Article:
Pandemic Threatens to Push 72 Million More Children into Learning Poverty

Pandemic Threatens to Push 72 Million More Children into Learning Poverty (News and Research 224)

Pandemic Threatens to Push 72 Million More Children into Learning Poverty | COVID-related school closures risk pushing an additional 72 million primary school aged children into learning poverty—meaning that they are unable to read and understand a simple text by age 10—according to two new World Bank reports released today. The reports outline a new vision for learning and the investments and policies, including on education technology, that countries can implement today to realize this vision… The new report, Realizing the Future of Learning: From Learning Poverty to Learning for Everyone, Everywhere, lays out a vision for the future of learning that can guide countries today in their investments and policy reforms, so that they can build more equitable, effective, and resilient education systems and ensure that all children learn with joy, rigor, and purpose in school and beyond the school walls. The accompanying report, Reimagining Human Connections: Technology & Innovation at the World Bank, presents the World Bank’s new approach to guide investments in education technology, so that technology can truly serve as a tool to make education systems more resilient to catastrophic shocks like COVID-19 and help in reimagining the way education is delivered…

Bars or schools? How nations rank education in pandemic priorities | If education is the foundation of a functioning society, how should it be prioritized in a pandemic? The U.S. and Germany offer a tale of two approaches, pointing to the influence of culture on decision-making | …students in grades 1 through 12 affected by closures in 2020 could expect an average 3% lower income over their lifetimes… The most affected will be students who are most disadvantaged in the first place, says Harry Patrinos, practice manager at the World Bank’s education global practice. From the Spanish flu of 1918-1920 to World War II, losses have been traced decades later. “I worry that the longterm impact is going to be huge,” he says. “Past crises like influenza of 1918 and other catastrophes had lifetime impacts”… “During a crisis you have to ask yourself what is really important. On the question around reopening, do you open cinemas first or schools?” says Andreas Schleicher, director for education and skills at the Organization for Economic Cooperation and Development (OECD) in Paris. “These are values questions. Societies need to make tradeoffs between the present and the future, and they do that very differently…

Western Balkans Ministerial meeting to further strengthen region ties to the EU in Education and Training & Research and Innovation

School Tracking and Mental Health To understand how the type of education affects long-term mental health, we examine the effects of a comprehensive school reform on mental health-related hospitalizations and deaths. The reform postponed the tracking of students into vocational and academic schools from age 11 to 16, thus affecting the set of peers and curriculum to which these students were exposed. The reform was implemented gradually across Finnish municipalities between 1972 and 1977. We use difference-in-differences variation and administrative data. Our overall results show no discernible effects on mental health-related hospitalizations or deaths, but heterogeneity analysis shows an adverse effect on hospitalizations due to depression for females from highly-educated families…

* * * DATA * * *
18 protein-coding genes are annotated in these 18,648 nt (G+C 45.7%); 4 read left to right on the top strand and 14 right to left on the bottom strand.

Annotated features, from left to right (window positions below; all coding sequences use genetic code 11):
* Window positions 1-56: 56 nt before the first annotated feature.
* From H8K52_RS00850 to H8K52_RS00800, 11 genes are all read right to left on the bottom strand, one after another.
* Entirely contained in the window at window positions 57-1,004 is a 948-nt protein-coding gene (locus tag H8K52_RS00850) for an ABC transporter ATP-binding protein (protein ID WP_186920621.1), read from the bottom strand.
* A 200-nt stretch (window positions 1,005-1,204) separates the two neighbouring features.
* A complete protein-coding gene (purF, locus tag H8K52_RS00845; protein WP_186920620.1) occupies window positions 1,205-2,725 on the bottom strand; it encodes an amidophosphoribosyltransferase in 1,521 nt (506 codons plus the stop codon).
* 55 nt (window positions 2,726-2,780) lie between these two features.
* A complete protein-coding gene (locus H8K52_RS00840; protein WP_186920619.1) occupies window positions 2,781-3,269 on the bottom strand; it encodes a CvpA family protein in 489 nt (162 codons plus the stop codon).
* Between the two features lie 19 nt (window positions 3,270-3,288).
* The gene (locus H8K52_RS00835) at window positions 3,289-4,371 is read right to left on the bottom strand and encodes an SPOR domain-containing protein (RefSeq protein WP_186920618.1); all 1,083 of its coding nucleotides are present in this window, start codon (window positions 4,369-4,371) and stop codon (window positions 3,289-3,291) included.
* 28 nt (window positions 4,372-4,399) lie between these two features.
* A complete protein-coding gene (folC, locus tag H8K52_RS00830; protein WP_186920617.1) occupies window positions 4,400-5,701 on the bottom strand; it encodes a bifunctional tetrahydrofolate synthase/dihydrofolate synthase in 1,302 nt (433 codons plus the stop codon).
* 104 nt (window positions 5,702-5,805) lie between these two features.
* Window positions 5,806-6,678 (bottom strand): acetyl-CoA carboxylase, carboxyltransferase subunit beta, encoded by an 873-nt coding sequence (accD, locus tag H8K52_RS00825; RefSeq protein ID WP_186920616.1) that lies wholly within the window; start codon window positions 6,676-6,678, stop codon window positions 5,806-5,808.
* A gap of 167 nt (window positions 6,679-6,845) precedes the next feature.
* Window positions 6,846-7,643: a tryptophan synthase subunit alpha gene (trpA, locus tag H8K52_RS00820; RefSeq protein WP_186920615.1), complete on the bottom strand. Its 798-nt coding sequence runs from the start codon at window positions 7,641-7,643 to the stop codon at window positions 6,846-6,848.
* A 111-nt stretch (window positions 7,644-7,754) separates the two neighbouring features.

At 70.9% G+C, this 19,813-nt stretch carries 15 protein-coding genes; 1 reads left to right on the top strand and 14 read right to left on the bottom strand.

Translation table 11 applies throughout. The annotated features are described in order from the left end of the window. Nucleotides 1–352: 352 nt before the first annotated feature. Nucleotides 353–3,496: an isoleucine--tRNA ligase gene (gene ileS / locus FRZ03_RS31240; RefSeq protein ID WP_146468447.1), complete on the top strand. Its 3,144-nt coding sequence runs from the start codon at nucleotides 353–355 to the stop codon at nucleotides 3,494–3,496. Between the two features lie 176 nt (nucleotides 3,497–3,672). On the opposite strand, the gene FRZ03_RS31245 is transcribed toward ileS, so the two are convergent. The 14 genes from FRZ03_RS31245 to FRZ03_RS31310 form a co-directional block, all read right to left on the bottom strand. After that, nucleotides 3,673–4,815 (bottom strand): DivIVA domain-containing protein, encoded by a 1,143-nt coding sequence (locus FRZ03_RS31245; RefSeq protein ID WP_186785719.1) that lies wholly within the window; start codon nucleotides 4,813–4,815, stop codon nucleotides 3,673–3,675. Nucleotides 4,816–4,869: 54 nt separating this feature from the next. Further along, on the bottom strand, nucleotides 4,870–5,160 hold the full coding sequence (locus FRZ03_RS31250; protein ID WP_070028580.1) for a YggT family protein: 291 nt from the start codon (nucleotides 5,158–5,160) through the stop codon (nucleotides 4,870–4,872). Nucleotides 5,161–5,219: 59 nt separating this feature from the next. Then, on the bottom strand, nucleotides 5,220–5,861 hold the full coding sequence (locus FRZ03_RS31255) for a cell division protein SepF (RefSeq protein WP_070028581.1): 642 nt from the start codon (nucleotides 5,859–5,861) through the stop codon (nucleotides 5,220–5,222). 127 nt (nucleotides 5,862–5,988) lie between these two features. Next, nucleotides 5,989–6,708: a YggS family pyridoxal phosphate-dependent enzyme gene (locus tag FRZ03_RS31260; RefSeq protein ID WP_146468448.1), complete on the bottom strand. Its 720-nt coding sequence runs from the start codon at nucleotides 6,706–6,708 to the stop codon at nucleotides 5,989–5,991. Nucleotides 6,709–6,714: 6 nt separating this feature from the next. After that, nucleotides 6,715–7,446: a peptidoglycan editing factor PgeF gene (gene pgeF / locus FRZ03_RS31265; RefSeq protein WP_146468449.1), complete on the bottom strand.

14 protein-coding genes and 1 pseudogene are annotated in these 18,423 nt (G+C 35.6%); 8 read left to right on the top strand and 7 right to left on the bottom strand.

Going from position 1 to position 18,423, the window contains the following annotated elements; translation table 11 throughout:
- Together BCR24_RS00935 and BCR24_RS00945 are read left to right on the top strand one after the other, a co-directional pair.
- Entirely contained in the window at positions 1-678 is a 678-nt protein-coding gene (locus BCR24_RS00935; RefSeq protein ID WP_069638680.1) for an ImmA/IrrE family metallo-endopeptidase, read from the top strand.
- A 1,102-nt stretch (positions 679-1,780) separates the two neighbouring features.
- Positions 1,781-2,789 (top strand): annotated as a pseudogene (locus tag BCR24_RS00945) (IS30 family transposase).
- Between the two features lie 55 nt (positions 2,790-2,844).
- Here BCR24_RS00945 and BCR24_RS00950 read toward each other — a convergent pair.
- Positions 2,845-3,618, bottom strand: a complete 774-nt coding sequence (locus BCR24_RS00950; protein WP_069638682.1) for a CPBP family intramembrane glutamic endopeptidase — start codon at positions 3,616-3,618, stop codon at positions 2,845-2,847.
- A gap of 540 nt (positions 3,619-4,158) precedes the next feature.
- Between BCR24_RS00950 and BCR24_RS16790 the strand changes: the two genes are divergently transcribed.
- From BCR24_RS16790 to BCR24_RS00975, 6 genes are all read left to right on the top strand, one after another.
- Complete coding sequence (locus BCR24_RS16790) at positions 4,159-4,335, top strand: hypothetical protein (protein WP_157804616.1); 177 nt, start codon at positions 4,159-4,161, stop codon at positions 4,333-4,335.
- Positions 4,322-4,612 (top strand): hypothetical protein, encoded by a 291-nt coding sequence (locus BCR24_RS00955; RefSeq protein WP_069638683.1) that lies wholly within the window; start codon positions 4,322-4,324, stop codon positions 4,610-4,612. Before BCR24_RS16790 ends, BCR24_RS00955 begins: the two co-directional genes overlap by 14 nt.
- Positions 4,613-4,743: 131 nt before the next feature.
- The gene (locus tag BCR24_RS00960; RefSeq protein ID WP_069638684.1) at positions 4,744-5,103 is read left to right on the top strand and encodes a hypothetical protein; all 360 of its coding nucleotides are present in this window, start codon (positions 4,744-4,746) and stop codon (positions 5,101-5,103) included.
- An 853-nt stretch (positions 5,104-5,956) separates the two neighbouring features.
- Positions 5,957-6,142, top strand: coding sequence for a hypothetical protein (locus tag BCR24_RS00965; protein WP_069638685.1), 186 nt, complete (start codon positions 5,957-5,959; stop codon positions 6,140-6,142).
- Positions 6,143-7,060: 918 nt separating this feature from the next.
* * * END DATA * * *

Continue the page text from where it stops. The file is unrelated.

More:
Learning loss in USA: St. Paul, Minnesota high schoolers are failing 2 in 5 classes during distance learning; midway through the first quarter this fall, students were failing 39 percent of their high school classes, up from 19 percent last fall…

COVID Schools: Parents, Education Advocates Sue California Over Remote Learning

The importance of connecting Central Asia

The Pandemic Is Changing Our Children’s Lives for the Worse

Parent engagement has long been touted as a component of student success. In a new working paper, researchers … looked at results from two trials using different types of interventions in schools in Mexico. The first intervention provided parents with information and resources about how to support their students’ academically. The second intervention doubled the amount of grant money given to parent associations. The researchers found that the two approaches produced different results. The information and resources intervention increased parent engagement in school events significantly. It also resulted in more support for schoolwork at home and an improvement in student behavior. The grant money intervention resulted in a temporary increase in parent engagement but no significant change in parent support at home or student behavior. Interestingly, neither intervention positively affected student academic achievement. Lastly, the resource intervention increased parent trust in teachers while the grant money intervention decreased parent trust in teachers. The positive impact from the resource intervention was most pronounced in indigenous populations, who have historically been excluded from school conversations…

Categories COVID, Education, Human capital, Returns to education

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